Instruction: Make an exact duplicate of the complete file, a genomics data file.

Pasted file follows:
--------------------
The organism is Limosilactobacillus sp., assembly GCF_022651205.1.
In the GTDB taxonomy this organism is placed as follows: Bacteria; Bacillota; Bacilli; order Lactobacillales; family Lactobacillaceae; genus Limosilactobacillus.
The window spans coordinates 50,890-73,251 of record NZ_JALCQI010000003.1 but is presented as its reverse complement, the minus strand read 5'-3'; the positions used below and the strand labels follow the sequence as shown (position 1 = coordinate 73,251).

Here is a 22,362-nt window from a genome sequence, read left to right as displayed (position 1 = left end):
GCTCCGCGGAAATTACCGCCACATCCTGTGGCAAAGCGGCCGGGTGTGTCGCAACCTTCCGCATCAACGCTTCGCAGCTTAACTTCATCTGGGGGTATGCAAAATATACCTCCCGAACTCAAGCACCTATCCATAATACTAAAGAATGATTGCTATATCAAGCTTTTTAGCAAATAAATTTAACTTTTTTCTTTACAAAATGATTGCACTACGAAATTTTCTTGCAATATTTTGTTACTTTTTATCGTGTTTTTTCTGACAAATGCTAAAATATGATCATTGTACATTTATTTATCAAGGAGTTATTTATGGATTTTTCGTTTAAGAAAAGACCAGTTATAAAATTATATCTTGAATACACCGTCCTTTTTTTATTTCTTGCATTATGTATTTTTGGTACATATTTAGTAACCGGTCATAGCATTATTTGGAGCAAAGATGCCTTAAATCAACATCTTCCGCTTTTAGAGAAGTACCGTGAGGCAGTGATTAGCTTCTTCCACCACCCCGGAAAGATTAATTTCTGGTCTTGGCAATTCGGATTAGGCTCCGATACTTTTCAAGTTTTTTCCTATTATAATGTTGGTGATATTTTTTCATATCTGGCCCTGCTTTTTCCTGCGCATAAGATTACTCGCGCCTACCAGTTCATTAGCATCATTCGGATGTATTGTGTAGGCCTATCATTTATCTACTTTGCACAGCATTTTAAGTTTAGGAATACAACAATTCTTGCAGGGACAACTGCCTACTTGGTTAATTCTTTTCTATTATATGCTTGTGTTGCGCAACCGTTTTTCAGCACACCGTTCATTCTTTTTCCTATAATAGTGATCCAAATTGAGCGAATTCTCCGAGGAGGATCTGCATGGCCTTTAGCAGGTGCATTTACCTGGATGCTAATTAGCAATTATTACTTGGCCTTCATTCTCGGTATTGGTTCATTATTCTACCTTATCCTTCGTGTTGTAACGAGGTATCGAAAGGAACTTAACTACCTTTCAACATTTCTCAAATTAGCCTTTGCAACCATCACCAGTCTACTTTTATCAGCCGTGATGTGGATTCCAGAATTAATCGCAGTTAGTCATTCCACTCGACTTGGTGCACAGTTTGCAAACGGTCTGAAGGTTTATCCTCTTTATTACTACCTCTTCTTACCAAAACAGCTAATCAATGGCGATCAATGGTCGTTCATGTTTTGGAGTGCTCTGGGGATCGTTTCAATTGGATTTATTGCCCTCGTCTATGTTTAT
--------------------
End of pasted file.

The organism is Limosilactobacillus sp., assembly GCF_022651205.1.
In the GTDB taxonomy this organism is placed as follows: Bacteria; Bacillota; Bacilli; order Lactobacillales; family Lactobacillaceae; genus Limosilactobacillus.
The window spans coordinates 50,890-73,251 of record NZ_JALCQI010000003.1 but is presented as its reverse complement, the minus strand read 5'-3'; the positions used below and the strand labels follow the sequence as shown (position 1 = coordinate 73,251).

Here is a 22,362-nt window from a genome sequence, read left to right as displayed (position 1 = left end):
GCTCCGCGGAAATTACCGCCACATCCTGTGGCAAAGCGGCCGGGTGTGTCGCAACCTTCCGCATCAACGCTTCGCAGCTTAACTTCATCTGGGGGTATGCAAAATATACCTCCCGAACTCAAGCACCTATCCATAATACTAAAGAATGATTGCTATATCAAGCTTTTTAGCAAATAAATTTAACTTTTTTCTTTACAAAATGATTGCACTACGAAATTTTCTTGCAATATTTTGTTACTTTTTATCGTGTTTTTTCTGACAAATGCTAAAATATGATCATTGTACATTTATTTATCAAGGAGTTATTTATGGATTTTTCGTTTAAGAAAAGACCAGTTATAAAATTATATCTTGAATACACCGTCCTTTTTTTATTTCTTGCATTATGTATTTTTGGTACATATTTAGTAACCGGTCATAGCATTATTTGGAGCAAAGATGCCTTAAATCAACATCTTCCGCTTTTAGAGAAGTACCGTGAGGCAGTGATTAGCTTCTTCCACCACCCCGGAAAGATTAATTTCTGGTCTTGGCAATTCGGATTAGGCTCCGATACTTTTCAAGTTTTTTCCTATTATAATGTTGGTGATATTTTTTCATATCTGGCCCTGCTTTTTCCTGCGCATAAGATTACTCGCGCCTACCAGTTCATTAGCATCATTCGGATGTATTGTGTAGGCCTATCATTTATCTACTTTGCACAGCATTTTAAGTTTAGGAATACAACAATTCTTGCAGGGACAACTGCCTACTTGGTTAATTCTTTTCTATTATATGCTTGTGTTGCGCAACCGTTTTTCAGCACACCGTTCATTCTTTTTCCTATAATAGTGATCCAAATTGAGCGAATTCTCCGAGGAGGATCTGCATGGCCTTTAGCAGGTGCATTTACCTGGATGCTAATTAGCAATTATTACTTGGCCTTCATTCTCGGTATTGGTTCATTATTCTACCTTATCCTTCGTGTTGTAACGAGGTATCGAAAGGAACTTAACTACCTTTCAACATTTCTCAAATTAGCCTTTGCAACCATCACCAGTCTACTTTTATCAGCCGTGATGTGGATTCCAGAATTAATCGCAGTTAGTCATTCCACTCGACTTGGTGCACAGTTTGCAAACGGTCTGAAGGTTTATCCTCTTTATTACTACCTCTTCTTACCAAAACAGCTAATCAATGGCGATCAATGGTCGTTCATGTTTTGGAGTGCTCTGGGGATCGTTTCAATTGGATTTATTGCCCTCGTCTATGTTTAT